It’s the DJI GO app transmitting collected data via an Internet connection.

This issue didn’t rise to the level of the US Congress banning Chinese manufactured drones on a hunch.  How do you think DJI knows your smart batteries, controller or the drone needs a firmware upgrade?  Do you ask DJI or does it just give you a message in your control that it needs one?  

20 hours ago, teamplayer said:

America has dealt with spy satellites since Senator Goldwater. 

The 70’s called, they want their spy satellite back.  This is like a bad Geco Commercial, everybody knows that, but did you know that China now has about 635,000 real-time satellites flying around at various times in the US that the American people paid for? 

20 hours ago, jwilton said:

Why risk the possibility of security issues? We can build anything in the US if that’s what it takes to remove security concerns. And, I would rather support US manufacturing if there is a viable alternative to foreign made products. 

This doesn’t make the US isolationists.  We have a situation right now where 90% of the percription drugs are manufactured in China.  There is an overwhelming concentration of manufacturing in China of all the Worlds goods.  The Caronavirus is an example of how countries need to control their own destiny when it comes to producing the goods necessary to sustain their own populations. 

Mad can debate whether drones fall into that category, but this is a ban that should have happened decades ago.  

One thing that is not up for debate; the cybersecurity risk from DJI drones and the ban.  The risk has been proven and the ban made into law.  So the debate should not be about either, it should be what do you want to do about it?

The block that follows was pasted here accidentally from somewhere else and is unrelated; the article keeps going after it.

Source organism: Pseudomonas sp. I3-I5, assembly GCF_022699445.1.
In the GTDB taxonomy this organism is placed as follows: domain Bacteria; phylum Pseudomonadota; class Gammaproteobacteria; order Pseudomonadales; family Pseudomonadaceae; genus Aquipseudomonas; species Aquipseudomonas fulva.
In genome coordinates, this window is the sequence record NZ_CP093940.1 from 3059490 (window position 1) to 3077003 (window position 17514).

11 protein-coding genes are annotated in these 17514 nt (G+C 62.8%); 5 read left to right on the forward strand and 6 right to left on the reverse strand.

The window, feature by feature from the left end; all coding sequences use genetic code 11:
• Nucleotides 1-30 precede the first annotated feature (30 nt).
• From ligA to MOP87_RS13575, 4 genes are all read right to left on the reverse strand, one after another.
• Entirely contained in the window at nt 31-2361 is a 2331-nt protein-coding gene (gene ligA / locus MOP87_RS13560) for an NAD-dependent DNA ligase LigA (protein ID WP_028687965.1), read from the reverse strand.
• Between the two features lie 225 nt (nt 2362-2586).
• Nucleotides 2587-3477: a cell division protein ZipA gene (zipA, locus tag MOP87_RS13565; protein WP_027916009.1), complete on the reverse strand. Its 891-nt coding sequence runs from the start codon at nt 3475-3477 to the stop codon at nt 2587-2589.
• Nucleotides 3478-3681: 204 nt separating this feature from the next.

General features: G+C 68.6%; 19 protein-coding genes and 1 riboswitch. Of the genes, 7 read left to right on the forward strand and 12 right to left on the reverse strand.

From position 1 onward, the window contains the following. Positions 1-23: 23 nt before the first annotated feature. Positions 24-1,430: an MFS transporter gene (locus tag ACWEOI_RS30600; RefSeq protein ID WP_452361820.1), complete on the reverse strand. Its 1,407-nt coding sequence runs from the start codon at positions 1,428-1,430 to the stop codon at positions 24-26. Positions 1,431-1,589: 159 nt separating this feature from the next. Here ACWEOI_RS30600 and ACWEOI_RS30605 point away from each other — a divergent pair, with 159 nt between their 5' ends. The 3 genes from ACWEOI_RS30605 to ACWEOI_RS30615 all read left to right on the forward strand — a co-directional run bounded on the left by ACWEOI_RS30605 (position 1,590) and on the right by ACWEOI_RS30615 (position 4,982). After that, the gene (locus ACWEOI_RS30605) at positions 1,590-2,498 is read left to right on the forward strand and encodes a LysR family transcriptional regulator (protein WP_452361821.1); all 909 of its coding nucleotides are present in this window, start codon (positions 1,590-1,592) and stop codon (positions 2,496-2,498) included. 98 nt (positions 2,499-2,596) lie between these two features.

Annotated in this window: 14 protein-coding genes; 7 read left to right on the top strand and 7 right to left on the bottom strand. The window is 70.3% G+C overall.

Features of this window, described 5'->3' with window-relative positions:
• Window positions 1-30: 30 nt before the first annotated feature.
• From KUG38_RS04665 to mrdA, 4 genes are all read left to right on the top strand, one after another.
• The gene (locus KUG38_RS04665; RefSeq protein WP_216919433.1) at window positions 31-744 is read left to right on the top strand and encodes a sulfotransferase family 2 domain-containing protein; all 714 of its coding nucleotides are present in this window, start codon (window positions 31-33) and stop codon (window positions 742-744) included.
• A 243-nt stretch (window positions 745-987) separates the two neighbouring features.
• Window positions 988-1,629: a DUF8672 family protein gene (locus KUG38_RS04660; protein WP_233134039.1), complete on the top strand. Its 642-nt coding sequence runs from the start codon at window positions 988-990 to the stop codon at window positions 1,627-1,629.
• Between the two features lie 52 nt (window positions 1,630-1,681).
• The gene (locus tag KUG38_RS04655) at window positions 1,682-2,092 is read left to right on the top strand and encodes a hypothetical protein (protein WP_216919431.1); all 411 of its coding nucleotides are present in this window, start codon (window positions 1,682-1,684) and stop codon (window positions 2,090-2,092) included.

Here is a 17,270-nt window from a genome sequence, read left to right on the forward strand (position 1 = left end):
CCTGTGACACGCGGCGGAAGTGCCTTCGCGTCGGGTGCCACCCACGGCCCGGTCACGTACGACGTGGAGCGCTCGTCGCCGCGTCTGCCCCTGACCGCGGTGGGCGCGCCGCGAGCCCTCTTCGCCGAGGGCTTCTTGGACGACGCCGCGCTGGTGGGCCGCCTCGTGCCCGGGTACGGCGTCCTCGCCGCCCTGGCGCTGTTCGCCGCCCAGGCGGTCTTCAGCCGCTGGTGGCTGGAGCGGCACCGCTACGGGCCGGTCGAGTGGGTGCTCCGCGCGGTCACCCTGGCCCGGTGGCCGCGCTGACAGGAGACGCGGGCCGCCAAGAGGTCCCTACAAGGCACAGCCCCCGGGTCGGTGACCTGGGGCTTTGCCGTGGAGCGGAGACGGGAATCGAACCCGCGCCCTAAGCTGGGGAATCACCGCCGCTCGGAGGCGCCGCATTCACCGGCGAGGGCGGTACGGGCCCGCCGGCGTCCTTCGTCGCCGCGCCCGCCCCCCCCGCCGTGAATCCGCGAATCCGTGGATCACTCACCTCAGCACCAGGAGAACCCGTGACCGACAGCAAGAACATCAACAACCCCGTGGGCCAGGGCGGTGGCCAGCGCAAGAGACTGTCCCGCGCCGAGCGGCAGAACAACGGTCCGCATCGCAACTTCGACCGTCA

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Absolutely ban Chinese made drones.


1.  Chinese work and labor practices are beyond unethical.  From a human rights standpoint, refusing to manufacture in China is a moral imperative.


2.  The Chinese have a long and consistent track record of industrial espionage.  Does anyone have even the slightest doubt that the Chinese would not hesitate to collect every last scrap of drone data they could?  Particularly if they thought they wouldn’t get caught?


3.  A “made in America” drone industry is better all around for security and economy. an American manufactured drone industry would have greater accountability on all levels.

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I've little to say about the subject, continued.


A nod to UAV Coach, for all they do, noting online debates are my least favorite endevour here.


Responding to Chuck, Yes I did know their spending power on classified issues.